Lots of sleep and lots of food, I think these two are big helpers for me, and I pick being happy and bubbly over having the perfect body everyone is always after unless it’s a health risk for me. So yes, sleep and food are what keep me fueled.

18. Do you feel like a celebrity?

I don’t like to think of myself as one, but I have lots of people around me who show me lots of love and pamper, my friends do that, and I guess their love makes me feel like one. I truly am blessed to have them.

19. Is it fun being a loved and respected role model?

Yes, it is, but it’s a big responsibility since people have certain expectations from you. But I hope I keep the bar up, and not fall short of love and respect from the people.

20. What kind of people come to your workshops?

All people, it’s very diverse. I’ve had kids, parents, boys, girls, and pretty much all ages and categories, which is a good thing that I feel proud about.

21. What do people find it so hard to fight for what they want?

Because they are always taught to be scared, they are not taught that they the best creation of God, and that the problems created around them were made by people. People are not meant to be scared of other people, because when Allah made everything it was perfect until people messed it up, so a Muslim person should have more faith in himself, and realize that it’s all in the mind.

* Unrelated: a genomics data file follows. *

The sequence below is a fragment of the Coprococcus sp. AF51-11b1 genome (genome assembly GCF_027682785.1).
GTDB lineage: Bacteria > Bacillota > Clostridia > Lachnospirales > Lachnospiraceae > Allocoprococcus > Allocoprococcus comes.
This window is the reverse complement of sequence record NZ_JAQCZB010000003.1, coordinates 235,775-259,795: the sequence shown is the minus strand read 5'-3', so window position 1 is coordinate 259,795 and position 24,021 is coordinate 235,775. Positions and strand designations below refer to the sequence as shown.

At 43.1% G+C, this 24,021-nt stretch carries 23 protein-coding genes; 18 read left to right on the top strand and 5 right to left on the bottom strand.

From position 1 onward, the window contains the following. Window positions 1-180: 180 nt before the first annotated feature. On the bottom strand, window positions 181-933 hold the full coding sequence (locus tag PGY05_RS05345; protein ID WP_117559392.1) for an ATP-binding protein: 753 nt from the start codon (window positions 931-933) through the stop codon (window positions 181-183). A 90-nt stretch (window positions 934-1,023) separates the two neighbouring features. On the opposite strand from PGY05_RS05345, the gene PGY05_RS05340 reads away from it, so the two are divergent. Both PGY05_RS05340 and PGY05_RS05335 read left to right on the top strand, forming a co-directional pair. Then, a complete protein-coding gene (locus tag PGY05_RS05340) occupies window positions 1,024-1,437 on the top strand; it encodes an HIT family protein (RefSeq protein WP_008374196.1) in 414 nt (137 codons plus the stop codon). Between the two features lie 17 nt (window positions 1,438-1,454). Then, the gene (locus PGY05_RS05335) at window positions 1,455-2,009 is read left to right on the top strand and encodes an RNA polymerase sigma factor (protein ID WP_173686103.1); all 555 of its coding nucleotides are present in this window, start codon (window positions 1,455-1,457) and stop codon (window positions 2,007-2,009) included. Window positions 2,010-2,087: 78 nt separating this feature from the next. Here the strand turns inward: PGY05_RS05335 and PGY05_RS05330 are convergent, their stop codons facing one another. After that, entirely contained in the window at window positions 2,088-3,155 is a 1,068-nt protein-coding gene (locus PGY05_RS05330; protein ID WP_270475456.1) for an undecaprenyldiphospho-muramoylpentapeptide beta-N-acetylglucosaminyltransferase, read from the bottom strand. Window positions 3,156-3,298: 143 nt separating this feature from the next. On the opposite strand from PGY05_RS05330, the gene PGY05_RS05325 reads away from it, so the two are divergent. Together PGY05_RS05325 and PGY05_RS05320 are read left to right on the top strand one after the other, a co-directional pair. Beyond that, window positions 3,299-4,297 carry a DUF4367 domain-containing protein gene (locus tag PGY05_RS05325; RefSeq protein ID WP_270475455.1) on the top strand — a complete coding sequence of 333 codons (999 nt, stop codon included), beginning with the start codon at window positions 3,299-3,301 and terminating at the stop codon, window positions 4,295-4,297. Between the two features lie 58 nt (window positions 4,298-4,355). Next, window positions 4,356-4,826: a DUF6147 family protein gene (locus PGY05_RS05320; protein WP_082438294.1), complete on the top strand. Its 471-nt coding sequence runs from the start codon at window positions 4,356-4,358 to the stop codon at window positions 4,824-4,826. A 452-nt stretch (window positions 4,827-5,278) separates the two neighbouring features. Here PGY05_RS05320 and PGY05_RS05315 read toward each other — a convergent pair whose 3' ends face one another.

22. How can negativity be battled?

It cannot be battled, you just have to aware of it, and keep in mind that positivity is there as well. I think people should them both for the situations that require either negativity or positivity and make the most of their feelings.

23. What do you do for fun?

I have come to the conclusion that I like to work for fun the whole process of it, I enjoy talking about religion Allah, Prophets their lives and families, and food of course.

24. What do you like to eat?

I like to eat everything, I was moody when I was younger but now anything goes. I like seafood, like salmon, sushi, and prawns when I’m traveling and I like vegetables also. But, yeah I like to eat everything now.

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25. Which animals do you like?

I like elephants; I think they’re very cute. They would be my favorite animal.

26. Your favorite hangout location?

I don’t have many options, since most places don’t have facilities for me, but I mostly go to DHA Club. I go and sit there; I swim, have food and read in the library, which is enjoyable.

27. Your favorite movie?

I really liked Kill Bill, it was interesting. There was a lot of blood, but I enjoyed it.

28. This is our last question and thanks to you for being with us, what do you have planned for the future?

I have a program called lemonade, which I am excited for, and then I have my third book in the making, ‘Surpassing Limits’. It will come out soon, and I hope I get reviews for it and thank you for this opportunity.